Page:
Cooley On Cars
Top 5: Things Volkswagen has to do nextBrian Cooley lays out the five things the carmaker needs to do to help turn itself around from the emissions debacle.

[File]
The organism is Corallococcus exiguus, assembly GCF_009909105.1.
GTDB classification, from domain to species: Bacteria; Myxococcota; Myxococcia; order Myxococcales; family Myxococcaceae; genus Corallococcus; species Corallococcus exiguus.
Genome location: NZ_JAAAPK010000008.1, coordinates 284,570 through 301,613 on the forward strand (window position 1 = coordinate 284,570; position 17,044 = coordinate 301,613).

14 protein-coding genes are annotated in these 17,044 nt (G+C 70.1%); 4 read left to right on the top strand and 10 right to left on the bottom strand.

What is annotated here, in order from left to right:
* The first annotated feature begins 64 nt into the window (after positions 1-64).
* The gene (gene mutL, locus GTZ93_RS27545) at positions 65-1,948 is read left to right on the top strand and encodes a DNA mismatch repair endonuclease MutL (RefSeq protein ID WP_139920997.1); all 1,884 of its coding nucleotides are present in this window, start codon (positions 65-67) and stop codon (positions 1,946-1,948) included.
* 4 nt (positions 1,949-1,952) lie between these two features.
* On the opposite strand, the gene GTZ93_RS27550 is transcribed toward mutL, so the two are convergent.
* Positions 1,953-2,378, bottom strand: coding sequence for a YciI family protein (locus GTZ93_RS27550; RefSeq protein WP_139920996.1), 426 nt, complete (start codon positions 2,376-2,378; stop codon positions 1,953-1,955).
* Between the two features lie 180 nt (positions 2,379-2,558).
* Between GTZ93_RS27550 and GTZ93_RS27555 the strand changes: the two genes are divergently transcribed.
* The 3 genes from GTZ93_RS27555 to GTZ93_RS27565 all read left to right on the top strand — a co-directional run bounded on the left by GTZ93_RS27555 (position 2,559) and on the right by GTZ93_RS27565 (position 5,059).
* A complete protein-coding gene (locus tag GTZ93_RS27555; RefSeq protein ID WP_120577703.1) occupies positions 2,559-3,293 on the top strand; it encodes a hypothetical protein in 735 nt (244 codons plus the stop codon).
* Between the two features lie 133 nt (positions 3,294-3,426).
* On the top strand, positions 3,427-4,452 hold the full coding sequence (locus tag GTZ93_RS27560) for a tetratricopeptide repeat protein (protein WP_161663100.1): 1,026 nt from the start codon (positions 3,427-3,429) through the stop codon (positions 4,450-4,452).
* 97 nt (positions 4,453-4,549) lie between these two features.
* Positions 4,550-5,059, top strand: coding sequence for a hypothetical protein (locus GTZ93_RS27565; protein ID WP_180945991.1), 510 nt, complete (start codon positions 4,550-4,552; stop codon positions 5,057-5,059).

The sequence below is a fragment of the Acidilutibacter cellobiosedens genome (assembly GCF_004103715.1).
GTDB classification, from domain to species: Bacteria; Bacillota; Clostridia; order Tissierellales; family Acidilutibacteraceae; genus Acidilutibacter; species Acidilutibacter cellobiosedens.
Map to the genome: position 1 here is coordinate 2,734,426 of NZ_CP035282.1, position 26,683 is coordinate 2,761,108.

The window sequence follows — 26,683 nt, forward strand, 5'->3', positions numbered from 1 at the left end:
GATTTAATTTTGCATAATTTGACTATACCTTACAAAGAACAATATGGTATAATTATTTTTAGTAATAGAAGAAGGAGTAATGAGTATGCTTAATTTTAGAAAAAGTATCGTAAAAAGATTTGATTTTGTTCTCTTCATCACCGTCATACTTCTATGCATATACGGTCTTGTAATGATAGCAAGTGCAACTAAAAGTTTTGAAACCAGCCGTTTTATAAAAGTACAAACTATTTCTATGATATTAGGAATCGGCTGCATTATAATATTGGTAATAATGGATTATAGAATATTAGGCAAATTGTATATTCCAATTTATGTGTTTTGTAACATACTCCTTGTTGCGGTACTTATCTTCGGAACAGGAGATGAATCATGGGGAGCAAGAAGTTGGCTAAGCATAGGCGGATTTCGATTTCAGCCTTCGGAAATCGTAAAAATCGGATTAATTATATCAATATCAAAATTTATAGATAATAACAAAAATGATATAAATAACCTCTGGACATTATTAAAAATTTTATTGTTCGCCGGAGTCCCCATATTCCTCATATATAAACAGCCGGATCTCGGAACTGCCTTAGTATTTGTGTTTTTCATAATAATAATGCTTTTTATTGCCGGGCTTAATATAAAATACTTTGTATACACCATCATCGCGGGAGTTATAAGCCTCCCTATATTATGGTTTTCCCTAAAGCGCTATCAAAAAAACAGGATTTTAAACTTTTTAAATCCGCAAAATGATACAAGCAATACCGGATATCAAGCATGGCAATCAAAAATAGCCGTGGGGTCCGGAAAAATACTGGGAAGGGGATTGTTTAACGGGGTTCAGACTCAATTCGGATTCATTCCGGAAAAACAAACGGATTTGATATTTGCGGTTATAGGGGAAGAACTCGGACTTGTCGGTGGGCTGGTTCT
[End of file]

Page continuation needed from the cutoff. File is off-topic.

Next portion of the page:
[MUSIC] Oh, what a mess the diesel engines have left. Not in the air, not with soot, but all over VW's face. We've got a big problem with diesel gate. I'm Brian Cooley, here with my top five things VW has to do Clean it up. Number five, find someone to run VW America. The guy they had lined up to be the new boss in the states just bailed. He said his wife didn't want to move here. Can you blame her? She might run into someone from the Sierra Club. And apparently VW had no backup exec lined up. Now I put this down at number five because VW has to keep making progress on number four through number one, whether they have a leader in the U.S. or not. But companies tend to do better with less chaos. Number four, get to the bottom of all this. Who knew? When did they know it? And was there a C in their job title? [MUSIC] Those are all key when it comes to the severity of fines and the depth of firing that are coming. Now VW America's current boss, Michael Horn, told Congress a couple of engineers were responsible for this whole cheating tech. This was a couple of software engineers who put this in for whatever reason. That tells me either the Wizard of Oz is his favorite movie, or VW is the worst overseen engineering company in the world. Neither prospect seems encouraging. Number three, compensate stakeholders. Everybody has their hand out, many of them rightly so. Start with VW owners who now find themselves making monthly payments on a question mark wrapped in a stigma riding on four wheels. It took just hours for class actions lawsuits to crop up all over. Then there's stockholders, they saw 40% of their value wiped out in 30 days. That's like a tech stock. Interest in cars is killing the dealers. Kelly Blue Book reports VW interest lost 18%. True Cars says VW diesel interest off over half. Automotive News says dealers aren't happy about either number as you can imagine. And the Federal Trade Commission is out there on behalf of all Americans saying that VW lied. Deceptive ads with all those clean diesel commercials. Analysts put a rough price tag of $40 billion on cleaning up this whole mess, when everyone pays. Number two, get TDis back on the road. Let's not forget, VW diesels were hot. Accounting for 24% of their U.S. sales in 2014. So they gotta bring them back. Now the 09 to 15 cars have known cheating software, but the 16's also have software the EPA believes is at least Suspect. So all of them are in quarantine in the port or to VW plan in South Carolina. A combination of new software, new fuel injection hardware under the hood and possibly new urea injection gear under the chassis, look like the complex messy path by which TDIs will come back to market. And will you even like your car after that? Early test by consumer reports found that power and mpg suffered noticeably when they took some cars and tricked them into running clean. Number one, fix the cars we already own. This matters most because current owners spent real money on what turned out to be a lie, that may not work as well when, Is fixed, it may be worth less when they want to sell it, it's gonna make them uninterested in recommending one. In the car business, everything starts and ends with happy customers. The U.S., the Europeans, and California have given VW a variety of 2,4 2015 deadlines. To at least get the fixes designed and then plan a recall. And nobody yet has ruled out a massive buyback if the fix makes the car kind of crummy. It's gonna be a busy remainder of the decade for what's shaping up to be none the less The world's largest automaker. More top five lists await the car lover. Go to CNETOnCars.com, click on Top 5. [BLANK_AUDIO]